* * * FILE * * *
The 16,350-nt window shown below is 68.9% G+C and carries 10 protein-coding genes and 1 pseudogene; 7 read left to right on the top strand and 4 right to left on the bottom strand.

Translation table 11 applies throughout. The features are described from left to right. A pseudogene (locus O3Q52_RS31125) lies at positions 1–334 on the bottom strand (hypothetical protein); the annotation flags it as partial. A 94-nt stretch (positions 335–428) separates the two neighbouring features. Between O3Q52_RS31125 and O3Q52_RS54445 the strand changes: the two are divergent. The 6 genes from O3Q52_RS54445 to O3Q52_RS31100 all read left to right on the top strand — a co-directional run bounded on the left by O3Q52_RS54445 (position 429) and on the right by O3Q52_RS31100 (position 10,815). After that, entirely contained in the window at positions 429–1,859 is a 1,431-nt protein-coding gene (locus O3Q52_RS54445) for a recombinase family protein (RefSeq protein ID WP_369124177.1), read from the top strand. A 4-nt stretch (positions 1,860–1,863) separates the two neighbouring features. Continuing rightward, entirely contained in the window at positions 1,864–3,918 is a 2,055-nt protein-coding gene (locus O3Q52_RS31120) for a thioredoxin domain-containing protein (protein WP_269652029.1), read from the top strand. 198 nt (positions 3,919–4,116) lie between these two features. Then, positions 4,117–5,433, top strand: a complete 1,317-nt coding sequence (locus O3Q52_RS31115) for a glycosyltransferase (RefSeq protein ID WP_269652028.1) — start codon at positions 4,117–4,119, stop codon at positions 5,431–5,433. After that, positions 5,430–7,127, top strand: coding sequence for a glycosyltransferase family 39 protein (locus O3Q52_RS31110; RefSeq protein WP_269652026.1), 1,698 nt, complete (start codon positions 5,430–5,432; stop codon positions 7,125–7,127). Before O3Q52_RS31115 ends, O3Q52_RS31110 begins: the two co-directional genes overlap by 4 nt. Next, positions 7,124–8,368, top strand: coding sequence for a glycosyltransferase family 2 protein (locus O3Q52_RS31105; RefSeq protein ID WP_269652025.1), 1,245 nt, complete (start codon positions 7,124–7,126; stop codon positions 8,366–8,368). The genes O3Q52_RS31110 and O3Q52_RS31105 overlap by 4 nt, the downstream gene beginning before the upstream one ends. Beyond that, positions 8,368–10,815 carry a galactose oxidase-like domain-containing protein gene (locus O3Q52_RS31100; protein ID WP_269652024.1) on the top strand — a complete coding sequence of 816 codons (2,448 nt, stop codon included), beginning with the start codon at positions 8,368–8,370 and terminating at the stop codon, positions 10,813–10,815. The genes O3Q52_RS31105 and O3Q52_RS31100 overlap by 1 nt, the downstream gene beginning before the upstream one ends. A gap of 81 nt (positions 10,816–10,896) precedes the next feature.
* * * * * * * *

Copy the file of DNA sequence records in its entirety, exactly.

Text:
The 16,350-nt window shown below is 68.9% G+C and carries 10 protein-coding genes and 1 pseudogene; 7 read left to right on the top strand and 4 right to left on the bottom strand.

Translation table 11 applies throughout. The features are described from left to right. A pseudogene (locus O3Q52_RS31125) lies at positions 1–334 on the bottom strand (hypothetical protein); the annotation flags it as partial. A 94-nt stretch (positions 335–428) separates the two neighbouring features. Between O3Q52_RS31125 and O3Q52_RS54445 the strand changes: the two are divergent. The 6 genes from O3Q52_RS54445 to O3Q52_RS31100 all read left to right on the top strand — a co-directional run bounded on the left by O3Q52_RS54445 (position 429) and on the right by O3Q52_RS31100 (position 10,815). After that, entirely contained in the window at positions 429–1,859 is a 1,431-nt protein-coding gene (locus O3Q52_RS54445) for a recombinase family protein (RefSeq protein ID WP_369124177.1), read from the top strand. A 4-nt stretch (positions 1,860–1,863) separates the two neighbouring features. Continuing rightward, entirely contained in the window at positions 1,864–3,918 is a 2,055-nt protein-coding gene (locus O3Q52_RS31120) for a thioredoxin domain-containing protein (protein WP_269652029.1), read from the top strand. 198 nt (positions 3,919–4,116) lie between these two features. Then, positions 4,117–5,433, top strand: a complete 1,317-nt coding sequence (locus O3Q52_RS31115) for a glycosyltransferase (RefSeq protein ID WP_269652028.1) — start codon at positions 4,117–4,119, stop codon at positions 5,431–5,433. After that, positions 5,430–7,127, top strand: coding sequence for a glycosyltransferase family 39 protein (locus O3Q52_RS31110; RefSeq protein WP_269652026.1), 1,698 nt, complete (start codon positions 5,430–5,432; stop codon positions 7,125–7,127). Before O3Q52_RS31115 ends, O3Q52_RS31110 begins: the two co-directional genes overlap by 4 nt. Next, positions 7,124–8,368, top strand: coding sequence for a glycosyltransferase family 2 protein (locus O3Q52_RS31105; RefSeq protein ID WP_269652025.1), 1,245 nt, complete (start codon positions 7,124–7,126; stop codon positions 8,366–8,368). The genes O3Q52_RS31110 and O3Q52_RS31105 overlap by 4 nt, the downstream gene beginning before the upstream one ends. Beyond that, positions 8,368–10,815 carry a galactose oxidase-like domain-containing protein gene (locus O3Q52_RS31100; protein ID WP_269652024.1) on the top strand — a complete coding sequence of 816 codons (2,448 nt, stop codon included), beginning with the start codon at positions 8,368–8,370 and terminating at the stop codon, positions 10,813–10,815. The genes O3Q52_RS31105 and O3Q52_RS31100 overlap by 1 nt, the downstream gene beginning before the upstream one ends. A gap of 81 nt (positions 10,816–10,896) precedes the next feature.